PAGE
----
Can Dogs Eat Garlic?
Garlic is such an indispensable ingredient in human cooking, and its medicinal properties and extensive health benefits may lead you to wonder if the opinions about whether garlic is toxic for dogs are accurate.
If you have ever found yourself wondering – can dogs eat garlic?
This article will explore the topic in detail so that you can come to your conclusions and decide whether or not you want to feed garlic to your dog.
No, your dog shouldn't eat garlic.
Garlic is toxic to dogs. Garlic belongs to the Allium family (which also includes onion, chives, and leeks) and are poisonous to dogs. Garlic powder & garlic salt seasoning are not safe either.
In this article, we will discuss:
- What is garlic?
- Is it safe for dogs to eat garlic?
- How much garlic is toxic to dogs?
- Treating garlic toxicity in dogs
- Can garlic be good for my dog?
- How to feed garlic to your dog
What Is Garlic?
Did you know that garlic is a member of the lily family, along with onions, shallots, and leeks? It grows underground in the form of a bulb.
The edible cloves are contained and covered with an inedible white paper-like skin.
The intense flavor of garlic makes it a trendy ingredient in cooking, being indispensable in the cuisines of many different cultures.
It has extensive health benefits for humans and can be incorporated into both cooked and raw dishes.
Humans have used garlic for its medicinal properties for thousands of years, to help prevent and treat many different illnesses.
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Is It Safe For Dogs To Eat Garlic?
Garlic is considered to be about 5 times as potent as onions and leeks, both of which are part of the Allium family, along with garlic, and said to be toxic to dogs and cats.
When looking online, however, you may find some contradictory information.
Natural health advocates often promote garlic as a beneficial supplement for dogs. So in this article, we will present both sides of the story.
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Garlic and the other members of the allium family contain something called Thiosulfate, and it is this that is considered unsafe for your dog.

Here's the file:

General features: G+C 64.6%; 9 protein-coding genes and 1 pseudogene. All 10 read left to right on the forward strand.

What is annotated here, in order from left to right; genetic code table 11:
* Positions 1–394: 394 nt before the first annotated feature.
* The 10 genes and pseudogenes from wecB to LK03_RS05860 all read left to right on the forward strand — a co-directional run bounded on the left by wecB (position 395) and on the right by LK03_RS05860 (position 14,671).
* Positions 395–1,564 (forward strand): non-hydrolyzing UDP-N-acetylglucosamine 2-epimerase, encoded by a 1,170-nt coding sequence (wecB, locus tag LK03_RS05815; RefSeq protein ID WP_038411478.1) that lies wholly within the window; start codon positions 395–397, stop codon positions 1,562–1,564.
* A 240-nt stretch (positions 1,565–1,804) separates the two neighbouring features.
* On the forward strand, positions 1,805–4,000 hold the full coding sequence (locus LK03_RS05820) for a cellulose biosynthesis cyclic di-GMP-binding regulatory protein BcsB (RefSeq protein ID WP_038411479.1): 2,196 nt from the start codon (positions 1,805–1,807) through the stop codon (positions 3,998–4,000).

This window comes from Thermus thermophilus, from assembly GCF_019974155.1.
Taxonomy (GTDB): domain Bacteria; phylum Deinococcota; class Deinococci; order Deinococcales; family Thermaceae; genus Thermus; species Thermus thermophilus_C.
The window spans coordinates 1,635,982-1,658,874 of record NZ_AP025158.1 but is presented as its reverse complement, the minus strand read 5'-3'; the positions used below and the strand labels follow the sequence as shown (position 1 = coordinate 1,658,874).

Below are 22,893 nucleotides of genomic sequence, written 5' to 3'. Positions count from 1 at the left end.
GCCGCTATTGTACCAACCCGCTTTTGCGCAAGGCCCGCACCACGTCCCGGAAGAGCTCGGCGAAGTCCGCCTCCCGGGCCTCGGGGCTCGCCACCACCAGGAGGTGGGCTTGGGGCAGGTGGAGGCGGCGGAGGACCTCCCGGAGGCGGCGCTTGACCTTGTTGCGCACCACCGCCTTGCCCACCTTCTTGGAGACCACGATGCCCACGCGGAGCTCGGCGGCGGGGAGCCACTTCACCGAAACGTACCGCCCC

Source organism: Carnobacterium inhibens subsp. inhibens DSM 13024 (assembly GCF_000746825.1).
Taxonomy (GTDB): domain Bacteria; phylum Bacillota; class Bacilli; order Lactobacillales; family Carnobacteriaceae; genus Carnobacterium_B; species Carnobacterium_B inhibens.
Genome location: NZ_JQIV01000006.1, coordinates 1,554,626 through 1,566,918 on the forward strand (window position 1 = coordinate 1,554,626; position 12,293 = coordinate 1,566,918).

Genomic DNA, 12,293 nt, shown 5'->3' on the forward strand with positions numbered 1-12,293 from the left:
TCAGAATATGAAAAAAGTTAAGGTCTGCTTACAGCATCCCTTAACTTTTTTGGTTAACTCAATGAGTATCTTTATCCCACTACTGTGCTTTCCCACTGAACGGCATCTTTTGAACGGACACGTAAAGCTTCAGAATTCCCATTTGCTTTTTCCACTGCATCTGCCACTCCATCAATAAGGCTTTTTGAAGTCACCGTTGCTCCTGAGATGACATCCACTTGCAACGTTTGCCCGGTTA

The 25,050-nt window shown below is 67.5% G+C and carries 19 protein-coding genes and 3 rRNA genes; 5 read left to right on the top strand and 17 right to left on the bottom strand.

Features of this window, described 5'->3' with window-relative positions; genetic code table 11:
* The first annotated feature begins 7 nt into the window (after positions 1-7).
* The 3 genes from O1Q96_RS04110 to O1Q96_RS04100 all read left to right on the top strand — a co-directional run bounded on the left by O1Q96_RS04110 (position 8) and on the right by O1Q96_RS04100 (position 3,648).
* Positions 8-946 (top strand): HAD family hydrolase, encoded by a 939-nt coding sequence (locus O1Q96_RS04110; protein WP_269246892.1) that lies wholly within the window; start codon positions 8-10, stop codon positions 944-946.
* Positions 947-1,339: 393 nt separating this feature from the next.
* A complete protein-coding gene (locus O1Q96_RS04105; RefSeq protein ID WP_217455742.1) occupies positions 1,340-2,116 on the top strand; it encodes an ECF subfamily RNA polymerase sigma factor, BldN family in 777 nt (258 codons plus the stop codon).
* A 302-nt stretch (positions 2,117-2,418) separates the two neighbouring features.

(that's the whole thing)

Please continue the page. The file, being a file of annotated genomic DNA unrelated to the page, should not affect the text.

This is because it causes the breakdown of blood cells, which leads to hemolytic anemia.
How Much Garlic Is Toxic To Dogs?
The good news is that your dog would have to eat a lot of garlic to get sick—approximately 15 to 30 grams per kilograms of body weight.
When you consider that single garlic cloves from an average supermarket bulb weigh between 3 and 7 grams, it can help to put things into perspective.
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Of course, it depends on the individual dog as well as some dogs are more sensitive than others.
If you are concerned about the adverse health effects of garlic, don't be too worried if your dog occasionally consumes food that has been cooked or prepared with garlic.
If, for example, your dog eats a slice of garlic bread, they are more likely to experience an upset stomach from the other harmful ingredients than the garlic itself.
Garlic bread usually contains high amounts of butter, oil, herbs, and often cheese, all of which may aggravate your dog's digestive system.
Garlic bread is also a high carb and high-calorie food with absolutely no nutritional benefits for your dog.
You are feeding human foods like this as treats regularly can cause your dog to put on weight and lead to other health problems.
Treating Garlic Toxicity In Dogs
Overdosing in garlic consumption rarely leads to garlic toxicity in dogs, it may be the long-term effects that have a more negative impact on your dog's health than an accidental binging spree on garlic bread or other high-garlic human food.
If you are concerned about your dog and they are showing signs of illness, you should take them to see a veterinarian to be on the safe side.